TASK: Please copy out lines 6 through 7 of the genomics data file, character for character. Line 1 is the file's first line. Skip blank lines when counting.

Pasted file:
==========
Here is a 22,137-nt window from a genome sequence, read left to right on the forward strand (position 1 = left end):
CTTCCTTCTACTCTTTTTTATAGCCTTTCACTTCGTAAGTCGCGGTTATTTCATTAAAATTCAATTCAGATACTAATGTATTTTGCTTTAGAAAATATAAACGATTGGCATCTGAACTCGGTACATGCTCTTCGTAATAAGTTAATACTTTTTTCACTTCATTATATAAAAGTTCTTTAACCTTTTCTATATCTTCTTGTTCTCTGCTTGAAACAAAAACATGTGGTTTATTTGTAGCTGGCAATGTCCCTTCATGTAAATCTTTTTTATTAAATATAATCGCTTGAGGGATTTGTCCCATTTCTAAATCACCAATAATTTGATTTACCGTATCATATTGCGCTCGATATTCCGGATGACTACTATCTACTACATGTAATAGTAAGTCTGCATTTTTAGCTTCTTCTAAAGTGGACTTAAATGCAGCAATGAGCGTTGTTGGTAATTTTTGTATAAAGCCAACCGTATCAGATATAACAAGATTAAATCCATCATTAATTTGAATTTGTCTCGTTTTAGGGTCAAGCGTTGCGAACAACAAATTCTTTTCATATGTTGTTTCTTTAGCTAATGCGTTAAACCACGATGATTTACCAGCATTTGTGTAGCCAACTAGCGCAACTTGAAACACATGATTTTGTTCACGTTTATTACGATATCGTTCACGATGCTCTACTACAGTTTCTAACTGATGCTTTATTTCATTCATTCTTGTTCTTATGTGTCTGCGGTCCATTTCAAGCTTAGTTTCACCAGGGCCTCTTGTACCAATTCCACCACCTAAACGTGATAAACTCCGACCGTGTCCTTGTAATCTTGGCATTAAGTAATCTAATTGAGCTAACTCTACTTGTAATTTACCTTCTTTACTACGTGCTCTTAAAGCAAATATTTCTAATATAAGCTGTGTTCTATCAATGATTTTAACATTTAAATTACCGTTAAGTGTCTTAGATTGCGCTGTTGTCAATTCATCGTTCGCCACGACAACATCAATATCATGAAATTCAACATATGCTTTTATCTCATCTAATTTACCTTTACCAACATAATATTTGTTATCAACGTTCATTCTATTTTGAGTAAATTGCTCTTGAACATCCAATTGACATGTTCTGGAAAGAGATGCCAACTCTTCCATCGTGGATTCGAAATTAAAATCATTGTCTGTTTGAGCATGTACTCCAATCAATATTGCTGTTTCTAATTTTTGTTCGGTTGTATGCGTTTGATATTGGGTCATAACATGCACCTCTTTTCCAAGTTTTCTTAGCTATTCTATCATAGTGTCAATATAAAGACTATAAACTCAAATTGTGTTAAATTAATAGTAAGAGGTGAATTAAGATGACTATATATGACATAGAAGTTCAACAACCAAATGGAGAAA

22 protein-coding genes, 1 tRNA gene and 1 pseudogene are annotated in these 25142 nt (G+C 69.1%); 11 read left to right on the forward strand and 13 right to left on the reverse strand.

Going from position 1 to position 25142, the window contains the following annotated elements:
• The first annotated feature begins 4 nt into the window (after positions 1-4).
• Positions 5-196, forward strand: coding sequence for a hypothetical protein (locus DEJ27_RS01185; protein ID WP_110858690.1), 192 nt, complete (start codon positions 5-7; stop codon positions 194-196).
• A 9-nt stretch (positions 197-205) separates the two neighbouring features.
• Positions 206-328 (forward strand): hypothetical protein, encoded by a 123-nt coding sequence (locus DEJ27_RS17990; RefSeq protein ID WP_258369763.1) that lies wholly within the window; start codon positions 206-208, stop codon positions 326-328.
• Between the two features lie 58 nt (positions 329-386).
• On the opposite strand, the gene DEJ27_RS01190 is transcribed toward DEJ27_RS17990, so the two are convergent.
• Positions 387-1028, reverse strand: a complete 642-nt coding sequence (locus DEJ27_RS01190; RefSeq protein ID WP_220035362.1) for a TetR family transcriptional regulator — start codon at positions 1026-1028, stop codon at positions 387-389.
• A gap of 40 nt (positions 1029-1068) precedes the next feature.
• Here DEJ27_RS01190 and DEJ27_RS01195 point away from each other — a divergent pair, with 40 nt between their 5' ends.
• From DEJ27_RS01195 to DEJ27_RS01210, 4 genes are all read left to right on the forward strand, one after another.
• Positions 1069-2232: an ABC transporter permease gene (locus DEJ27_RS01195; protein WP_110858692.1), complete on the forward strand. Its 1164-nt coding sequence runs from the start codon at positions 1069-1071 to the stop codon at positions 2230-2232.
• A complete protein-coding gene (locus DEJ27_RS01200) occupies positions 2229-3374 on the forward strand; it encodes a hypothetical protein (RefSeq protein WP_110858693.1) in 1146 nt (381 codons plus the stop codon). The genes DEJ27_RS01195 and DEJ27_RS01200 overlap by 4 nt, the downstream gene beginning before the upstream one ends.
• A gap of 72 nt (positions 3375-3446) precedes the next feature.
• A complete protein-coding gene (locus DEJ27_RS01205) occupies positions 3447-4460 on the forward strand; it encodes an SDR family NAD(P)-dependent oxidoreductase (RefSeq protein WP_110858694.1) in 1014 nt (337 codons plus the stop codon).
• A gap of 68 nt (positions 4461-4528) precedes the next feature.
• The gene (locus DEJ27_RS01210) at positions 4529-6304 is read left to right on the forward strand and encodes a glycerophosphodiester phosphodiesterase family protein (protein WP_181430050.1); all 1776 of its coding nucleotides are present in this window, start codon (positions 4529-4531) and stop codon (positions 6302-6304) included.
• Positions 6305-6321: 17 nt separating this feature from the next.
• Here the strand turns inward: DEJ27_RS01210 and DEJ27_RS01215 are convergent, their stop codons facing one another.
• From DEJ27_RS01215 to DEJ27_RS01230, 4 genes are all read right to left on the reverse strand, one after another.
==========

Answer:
• Positions 5-196, forward strand: coding sequence for a hypothetical protein (locus DEJ27_RS01185; protein ID WP_110858690.1), 192 nt, complete (start codon positions 5-7; stop codon positions 194-196).
• A 9-nt stretch (positions 197-205) separates the two neighbouring features.